Book Review: Armistice by Harry Turtledove

Armistice by Harry Turtledove is the third and final book in The Hot War trilogy that began in Bombs Away and continued with Fallout. In this timeline, President Truman ordered the use of nuclear weapons in Manchuria after Chinese troops were more successful in destroying American forces between the Chosin Reservoir and Hungnam. This caused the Soviet Union to retaliate by dropping their own atomic bombs on America’s allies. This nuclear tit-for-tat eventually ignited a ground war between American and Soviet forces in Europe.

Armistice focuses on the conclusion of this war. Despite their nuclear attacks on America’s coasts, the Soviets haven’t been able to stop the American juggernaut from rolling back their front lines in Europe. Worse, their satellite states in Eastern Europe along with some of the outlying Soviet Republics are in open revolt. When an ambitious American plan knocks out an important Soviet leader (I’ll give you three guesses, but you will only need one comrade), chaos reigns in the Soviet government. As you can expect, the surviving Soviet leaders decide its better to cut their losses before there is nothing left of the Soviet Union to rule over and they agree to a (you guessed it) armistice. From the point of view of characters on both sides of the conflict, we see how the war winds down as armies are disbanded, prisoners return home and people just try to go on with their lives despite the millions of lives lost.

Now usually this is the part where I say something like “if you enjoyed the preceding books, you will enjoy this one”, but I don’t think I can say that about Armistice with complete certainty. The book was enjoyable at first, but the titular armistice happened pretty early on in the story and after that it just seemed like the plot was dragging its feet. While POV characters are always more interesting than others, there were a couple who I found a chore to get through. For example, by the end I was skimming through the Marian Staley storyline as I found her romance with Fayvl Tabakman to be rather dull. Turtledove has written some unconventional romances in the past, but this one just didn’t have that same spark.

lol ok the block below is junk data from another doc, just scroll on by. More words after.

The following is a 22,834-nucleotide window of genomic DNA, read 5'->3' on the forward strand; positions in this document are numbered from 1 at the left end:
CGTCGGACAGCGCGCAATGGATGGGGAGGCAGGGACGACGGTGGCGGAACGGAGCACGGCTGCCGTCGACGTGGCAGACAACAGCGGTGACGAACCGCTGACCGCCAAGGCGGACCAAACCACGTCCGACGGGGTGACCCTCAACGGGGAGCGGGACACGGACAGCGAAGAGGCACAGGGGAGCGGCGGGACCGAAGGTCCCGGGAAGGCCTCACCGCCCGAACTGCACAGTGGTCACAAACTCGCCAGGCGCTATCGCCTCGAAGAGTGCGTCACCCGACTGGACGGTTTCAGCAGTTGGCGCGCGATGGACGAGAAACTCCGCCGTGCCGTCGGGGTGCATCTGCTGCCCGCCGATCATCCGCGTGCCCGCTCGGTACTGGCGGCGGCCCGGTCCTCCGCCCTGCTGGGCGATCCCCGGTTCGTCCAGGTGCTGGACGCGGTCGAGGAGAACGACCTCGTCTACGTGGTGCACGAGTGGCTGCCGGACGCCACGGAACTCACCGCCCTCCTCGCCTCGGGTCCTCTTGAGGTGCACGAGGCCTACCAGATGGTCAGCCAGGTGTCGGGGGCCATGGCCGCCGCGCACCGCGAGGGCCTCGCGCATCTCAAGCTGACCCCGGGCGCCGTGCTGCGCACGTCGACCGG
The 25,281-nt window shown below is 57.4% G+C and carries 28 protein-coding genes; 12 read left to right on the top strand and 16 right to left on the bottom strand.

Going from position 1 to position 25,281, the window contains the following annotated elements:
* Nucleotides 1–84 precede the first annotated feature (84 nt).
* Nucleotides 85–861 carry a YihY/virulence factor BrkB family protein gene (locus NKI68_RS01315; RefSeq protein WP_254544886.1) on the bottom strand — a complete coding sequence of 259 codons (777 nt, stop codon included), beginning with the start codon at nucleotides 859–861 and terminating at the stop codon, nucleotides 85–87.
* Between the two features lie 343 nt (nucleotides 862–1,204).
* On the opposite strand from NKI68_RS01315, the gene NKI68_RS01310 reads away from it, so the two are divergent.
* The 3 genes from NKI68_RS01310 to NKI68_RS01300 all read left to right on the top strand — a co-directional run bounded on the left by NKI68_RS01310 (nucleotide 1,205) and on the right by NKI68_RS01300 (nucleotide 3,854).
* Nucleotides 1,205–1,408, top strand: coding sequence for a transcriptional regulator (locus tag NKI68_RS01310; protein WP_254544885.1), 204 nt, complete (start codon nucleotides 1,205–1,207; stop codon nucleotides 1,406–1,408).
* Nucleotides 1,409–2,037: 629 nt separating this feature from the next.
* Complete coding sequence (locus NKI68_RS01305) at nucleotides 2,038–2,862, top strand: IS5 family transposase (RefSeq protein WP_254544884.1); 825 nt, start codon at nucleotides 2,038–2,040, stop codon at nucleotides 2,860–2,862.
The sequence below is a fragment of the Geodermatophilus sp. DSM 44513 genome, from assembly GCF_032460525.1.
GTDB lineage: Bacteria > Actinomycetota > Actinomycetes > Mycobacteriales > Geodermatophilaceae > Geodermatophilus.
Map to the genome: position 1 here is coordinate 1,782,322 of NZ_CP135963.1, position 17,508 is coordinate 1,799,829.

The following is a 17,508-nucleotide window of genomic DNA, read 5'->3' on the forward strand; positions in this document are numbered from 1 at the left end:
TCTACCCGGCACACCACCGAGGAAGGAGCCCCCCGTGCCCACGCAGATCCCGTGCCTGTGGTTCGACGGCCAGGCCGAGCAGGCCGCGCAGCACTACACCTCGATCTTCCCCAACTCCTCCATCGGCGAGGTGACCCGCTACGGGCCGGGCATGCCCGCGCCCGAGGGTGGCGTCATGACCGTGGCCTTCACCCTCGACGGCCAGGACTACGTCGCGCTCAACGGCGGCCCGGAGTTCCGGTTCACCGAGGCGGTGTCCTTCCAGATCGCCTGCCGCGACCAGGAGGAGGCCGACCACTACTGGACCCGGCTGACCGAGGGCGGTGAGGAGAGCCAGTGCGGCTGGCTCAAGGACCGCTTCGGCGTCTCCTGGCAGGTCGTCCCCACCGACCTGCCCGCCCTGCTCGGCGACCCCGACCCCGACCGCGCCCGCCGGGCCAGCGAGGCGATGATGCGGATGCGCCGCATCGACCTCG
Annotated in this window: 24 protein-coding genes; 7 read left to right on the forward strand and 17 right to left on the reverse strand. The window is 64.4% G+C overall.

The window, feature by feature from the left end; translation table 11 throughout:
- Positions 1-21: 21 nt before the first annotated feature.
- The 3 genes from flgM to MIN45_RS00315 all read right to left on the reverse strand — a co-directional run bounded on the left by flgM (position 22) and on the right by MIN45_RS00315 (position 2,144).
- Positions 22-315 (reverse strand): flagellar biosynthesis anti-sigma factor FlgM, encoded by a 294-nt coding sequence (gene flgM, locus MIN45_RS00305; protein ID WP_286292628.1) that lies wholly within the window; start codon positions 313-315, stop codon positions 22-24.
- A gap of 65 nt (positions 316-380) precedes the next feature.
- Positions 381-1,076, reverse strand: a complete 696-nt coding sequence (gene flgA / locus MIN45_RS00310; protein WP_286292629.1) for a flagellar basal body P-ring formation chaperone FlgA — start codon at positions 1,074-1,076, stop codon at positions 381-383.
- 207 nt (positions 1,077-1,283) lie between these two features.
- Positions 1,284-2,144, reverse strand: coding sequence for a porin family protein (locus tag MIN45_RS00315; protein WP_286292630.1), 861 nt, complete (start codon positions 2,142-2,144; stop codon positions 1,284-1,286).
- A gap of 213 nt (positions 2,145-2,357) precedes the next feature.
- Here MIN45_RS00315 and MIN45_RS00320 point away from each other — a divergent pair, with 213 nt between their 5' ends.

There was also an annoying inconsistency involving there not being enough surviving members of Congress after the atomic bombing of Washington, DC for a quorum. At first, Harry Truman (also a POV character) says the correct procedure according the Constitution of the United States is that Senators can be appointed by their state governors to finish out the term, while Representatives need to be replaced through election. This is half true since Senators can be replaced that way, but the quorum needed in the House of Representatives can be reduced if seats are vacant so elections aren’t really necessary right away. This was made worse, however, when in a later chapter Truman says Representatives can be appointed by governors, not Senators (and I was reading out of a final copy so you can’t blame this on the review copy blues).

That said, when you judge Armistice in conjunction with The Hot War as a whole, I still think it deserves a recommendation. Although the last book was a tad disappointing, I still felt the series itself showcased a pretty realistic nuclear war in the 1950s (and here is hoping it doesn’t showcase a realistic nuclear war in the 2010s!). Could the concluding book have been better? Sure, in fact shrinking this series down to a duology and adding more ambiguity about the post-war world might have helped, but that is hindsight talking. Nevertheless, it is still full of sympathetic characters, exciting action and a dash of modern day social commentary that will make you go “I see what you did there”. If you are an alternate historian I can recommend reading The Hot War, but you will need to go into book three not expecting much.

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